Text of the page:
A prolific collaborator, Graham’s career is filled with a diverse array of projects across the innovation spectrum. “There’s something to be said for networking,” Graham admits. “I was fortunate at an early age to become a member of the Australian Academy of Science, and through this, I met the Chief Scientist for BHP who asked if I’d be interested in working on minerals exploration projects – which started off a series of projects in that field.

“Then I attended a seminar in Sweden and spoke on a highly theoretical topic – however, it had resonance with where telecommunications was headed. Afterwards an attendee came up to me and asked if I’d give the same talk at Ericsson AB. His boss was a very forward-looking woman who immediately said ‘You see things differently to us, would you like a small contract to give a control engineering flavour to some of our telecommunications work?’ and this grew into a huge relationship – with the project still ongoing with a new team.”

A fresh treatment for diabetes

Graham is currently heavily involved in work with the ‘artificial pancreas’ which, again, came about through international networking. “I was attending a conference in China and a researcher approached me who worked in the syringe industry. They were looking to expand their business. After a few meetings we received a small contract to scope out options for the future. Although the company decided not to proceed with the project, I’d formed so many medical relationships that I continued the research. I’m now working with teams from the John Hunter Hospital and HMRI and other health researchers across Australia.”

Diabetes is a major world health problem with around eight per cent of people living with the condition. There are a vast teams of people working on new treatments for the disease, but Graham and his team bring a new perspective to the problem, combining medical and engineering expertise.

Graham is Director of the Artificial Pancreas Program, a national, multi-disciplinary collaboration between engineers at UON, and clinicians around Australia. The ‘artificial pancreas’ is actually an algorithm which is aimed at improving the lives of people living with diabetes. An externally-worn insulin pump will employ a complex control algorithm to continually regulate the patient’s blood glucose level by calculating the insulin requirements and adjusting the supply of insulin accordingly.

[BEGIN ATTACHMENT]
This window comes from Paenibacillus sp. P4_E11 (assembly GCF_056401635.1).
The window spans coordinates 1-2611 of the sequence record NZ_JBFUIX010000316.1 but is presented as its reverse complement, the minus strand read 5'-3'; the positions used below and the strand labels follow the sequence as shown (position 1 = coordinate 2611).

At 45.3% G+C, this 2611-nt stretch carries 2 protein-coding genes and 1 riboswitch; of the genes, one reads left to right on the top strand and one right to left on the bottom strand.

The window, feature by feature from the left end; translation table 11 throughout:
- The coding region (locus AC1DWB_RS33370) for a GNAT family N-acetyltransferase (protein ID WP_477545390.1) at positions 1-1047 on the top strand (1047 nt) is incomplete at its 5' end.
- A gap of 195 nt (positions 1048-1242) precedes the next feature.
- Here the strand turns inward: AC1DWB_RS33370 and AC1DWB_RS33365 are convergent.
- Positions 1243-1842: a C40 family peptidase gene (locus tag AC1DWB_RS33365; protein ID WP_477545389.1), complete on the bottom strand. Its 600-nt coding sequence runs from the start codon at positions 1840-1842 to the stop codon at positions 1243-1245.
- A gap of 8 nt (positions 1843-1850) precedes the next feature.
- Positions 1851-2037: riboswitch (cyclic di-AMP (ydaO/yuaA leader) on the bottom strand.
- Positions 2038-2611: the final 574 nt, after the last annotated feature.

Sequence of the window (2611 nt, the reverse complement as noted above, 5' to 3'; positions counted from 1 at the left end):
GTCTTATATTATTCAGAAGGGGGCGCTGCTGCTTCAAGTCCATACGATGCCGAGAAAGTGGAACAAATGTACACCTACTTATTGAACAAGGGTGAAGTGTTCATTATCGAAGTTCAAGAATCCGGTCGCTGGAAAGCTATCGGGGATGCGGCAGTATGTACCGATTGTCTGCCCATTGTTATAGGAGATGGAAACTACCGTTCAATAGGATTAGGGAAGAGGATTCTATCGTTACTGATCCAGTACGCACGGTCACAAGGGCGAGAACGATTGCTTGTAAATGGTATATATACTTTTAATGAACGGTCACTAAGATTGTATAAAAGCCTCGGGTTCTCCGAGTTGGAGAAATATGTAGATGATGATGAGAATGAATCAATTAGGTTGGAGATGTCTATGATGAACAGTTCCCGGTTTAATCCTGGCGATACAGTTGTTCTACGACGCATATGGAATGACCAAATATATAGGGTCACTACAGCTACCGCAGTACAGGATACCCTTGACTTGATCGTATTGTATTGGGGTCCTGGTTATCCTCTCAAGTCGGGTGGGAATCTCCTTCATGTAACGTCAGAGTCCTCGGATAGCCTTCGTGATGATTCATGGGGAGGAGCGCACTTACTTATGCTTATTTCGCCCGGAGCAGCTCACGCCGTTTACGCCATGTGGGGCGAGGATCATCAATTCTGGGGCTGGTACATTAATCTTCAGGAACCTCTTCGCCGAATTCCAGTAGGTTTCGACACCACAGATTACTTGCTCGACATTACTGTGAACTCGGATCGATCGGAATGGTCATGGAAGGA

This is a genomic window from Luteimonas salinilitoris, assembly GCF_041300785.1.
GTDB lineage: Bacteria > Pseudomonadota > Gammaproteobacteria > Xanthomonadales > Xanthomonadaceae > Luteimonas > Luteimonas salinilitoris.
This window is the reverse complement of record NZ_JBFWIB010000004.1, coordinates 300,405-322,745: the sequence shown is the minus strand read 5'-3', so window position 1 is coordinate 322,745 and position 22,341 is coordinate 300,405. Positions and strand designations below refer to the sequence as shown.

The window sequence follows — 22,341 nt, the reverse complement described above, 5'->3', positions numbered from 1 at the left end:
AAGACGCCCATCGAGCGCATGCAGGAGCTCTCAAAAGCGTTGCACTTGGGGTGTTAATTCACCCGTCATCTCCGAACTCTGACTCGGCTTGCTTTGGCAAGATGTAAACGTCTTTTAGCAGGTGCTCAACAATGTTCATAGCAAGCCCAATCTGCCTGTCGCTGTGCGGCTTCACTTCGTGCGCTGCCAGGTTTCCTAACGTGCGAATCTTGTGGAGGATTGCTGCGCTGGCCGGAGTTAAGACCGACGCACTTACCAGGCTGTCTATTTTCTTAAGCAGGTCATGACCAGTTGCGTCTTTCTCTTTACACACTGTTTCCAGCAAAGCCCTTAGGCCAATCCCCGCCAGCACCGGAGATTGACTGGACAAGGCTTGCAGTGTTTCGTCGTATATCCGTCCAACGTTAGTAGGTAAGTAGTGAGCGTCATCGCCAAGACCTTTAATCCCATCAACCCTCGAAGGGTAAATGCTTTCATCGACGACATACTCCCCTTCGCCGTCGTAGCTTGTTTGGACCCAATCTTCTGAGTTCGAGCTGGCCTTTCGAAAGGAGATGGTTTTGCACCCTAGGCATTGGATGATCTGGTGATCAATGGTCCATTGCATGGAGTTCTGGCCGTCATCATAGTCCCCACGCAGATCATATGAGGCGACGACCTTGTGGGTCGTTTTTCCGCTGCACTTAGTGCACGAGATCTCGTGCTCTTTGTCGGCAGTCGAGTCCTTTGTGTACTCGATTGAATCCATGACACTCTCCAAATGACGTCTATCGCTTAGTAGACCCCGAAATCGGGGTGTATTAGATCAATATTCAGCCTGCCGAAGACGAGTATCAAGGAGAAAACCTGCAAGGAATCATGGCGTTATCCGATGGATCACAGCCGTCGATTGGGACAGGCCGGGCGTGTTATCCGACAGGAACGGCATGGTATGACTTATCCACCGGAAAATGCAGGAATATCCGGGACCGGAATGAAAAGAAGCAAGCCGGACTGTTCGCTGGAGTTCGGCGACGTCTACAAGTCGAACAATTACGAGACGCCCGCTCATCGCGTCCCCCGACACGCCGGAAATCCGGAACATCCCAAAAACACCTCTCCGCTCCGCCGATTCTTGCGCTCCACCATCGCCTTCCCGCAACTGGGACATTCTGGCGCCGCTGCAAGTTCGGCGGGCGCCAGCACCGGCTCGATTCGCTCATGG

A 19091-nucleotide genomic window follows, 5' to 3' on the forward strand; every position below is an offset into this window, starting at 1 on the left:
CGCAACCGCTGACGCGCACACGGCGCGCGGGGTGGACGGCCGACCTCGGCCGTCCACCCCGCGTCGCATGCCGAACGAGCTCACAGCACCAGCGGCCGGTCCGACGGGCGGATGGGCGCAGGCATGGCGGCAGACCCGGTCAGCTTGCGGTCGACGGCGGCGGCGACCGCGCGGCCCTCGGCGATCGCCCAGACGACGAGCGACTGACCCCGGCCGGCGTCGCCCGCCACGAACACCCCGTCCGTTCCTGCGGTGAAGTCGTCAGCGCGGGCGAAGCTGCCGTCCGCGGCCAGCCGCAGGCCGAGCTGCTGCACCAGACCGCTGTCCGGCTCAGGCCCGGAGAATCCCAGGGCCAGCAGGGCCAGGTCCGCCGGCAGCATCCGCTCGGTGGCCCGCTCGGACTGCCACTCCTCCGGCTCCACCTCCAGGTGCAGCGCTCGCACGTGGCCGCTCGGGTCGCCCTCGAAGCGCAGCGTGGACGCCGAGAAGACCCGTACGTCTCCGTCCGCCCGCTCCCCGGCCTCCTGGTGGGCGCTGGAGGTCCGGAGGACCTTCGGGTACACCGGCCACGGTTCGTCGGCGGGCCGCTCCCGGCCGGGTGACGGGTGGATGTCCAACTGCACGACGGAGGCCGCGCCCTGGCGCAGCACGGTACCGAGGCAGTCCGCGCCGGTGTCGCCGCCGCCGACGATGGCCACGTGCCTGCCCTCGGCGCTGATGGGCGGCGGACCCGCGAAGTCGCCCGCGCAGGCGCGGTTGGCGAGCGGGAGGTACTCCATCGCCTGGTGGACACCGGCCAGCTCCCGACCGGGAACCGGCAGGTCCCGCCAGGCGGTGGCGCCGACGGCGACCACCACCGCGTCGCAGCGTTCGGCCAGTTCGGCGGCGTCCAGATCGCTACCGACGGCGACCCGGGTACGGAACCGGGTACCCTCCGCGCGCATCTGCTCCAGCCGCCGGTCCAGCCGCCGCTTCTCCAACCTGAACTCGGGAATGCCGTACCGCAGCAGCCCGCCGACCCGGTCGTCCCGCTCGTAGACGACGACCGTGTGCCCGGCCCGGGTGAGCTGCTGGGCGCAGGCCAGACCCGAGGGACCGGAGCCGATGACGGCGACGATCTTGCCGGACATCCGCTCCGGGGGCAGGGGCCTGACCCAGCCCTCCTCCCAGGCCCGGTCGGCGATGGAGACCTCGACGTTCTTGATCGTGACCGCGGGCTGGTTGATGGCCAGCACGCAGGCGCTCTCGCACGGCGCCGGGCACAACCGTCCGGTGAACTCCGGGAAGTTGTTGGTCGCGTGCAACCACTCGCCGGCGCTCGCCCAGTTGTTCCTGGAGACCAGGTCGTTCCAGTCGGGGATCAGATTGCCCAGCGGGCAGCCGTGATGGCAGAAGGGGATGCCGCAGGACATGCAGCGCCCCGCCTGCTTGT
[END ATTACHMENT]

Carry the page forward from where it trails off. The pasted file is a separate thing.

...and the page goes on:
It's said to be a game-changer in the field.

Innovation is fundamental

With a life-long career in collaboration, Graham has a lot of knowledge to share with young researchers looking to make an impact with industry. For research to be innovative, it needs to be grounded in the basics says Graham. “One has to be, first and foremost, good at the fundamentals of research. If you’re not, then you just not competitive in having the additional armour necessary to collaborate with industry and business. With research, if you go applied too quickly, you lack the depth and breadth required for excellence. Working slowly and carefully means you can see things that other people haven’t.”

Graham has recently published his tenth book, which is very different to his earlier publications. Titled: A Doctorate and Beyond: Building a Career in Engineering and the Physical Sciences, it provides guidance on four topics: namely, whether to pursue a doctorate or not, how to do a doctorate, how to use a doctorate in one’s early career and how to be successful in a more senior role in industry or a university. The book contains useful and interesting advice from a range of people, including Professor Brian May (probably better known as the lead guitarist of Queen!)

Graham’s background in physics is at the core of his work. “Once you have a model you can use it to change the way you look at a problem. Even the most complex thing comes from simple beginnings.”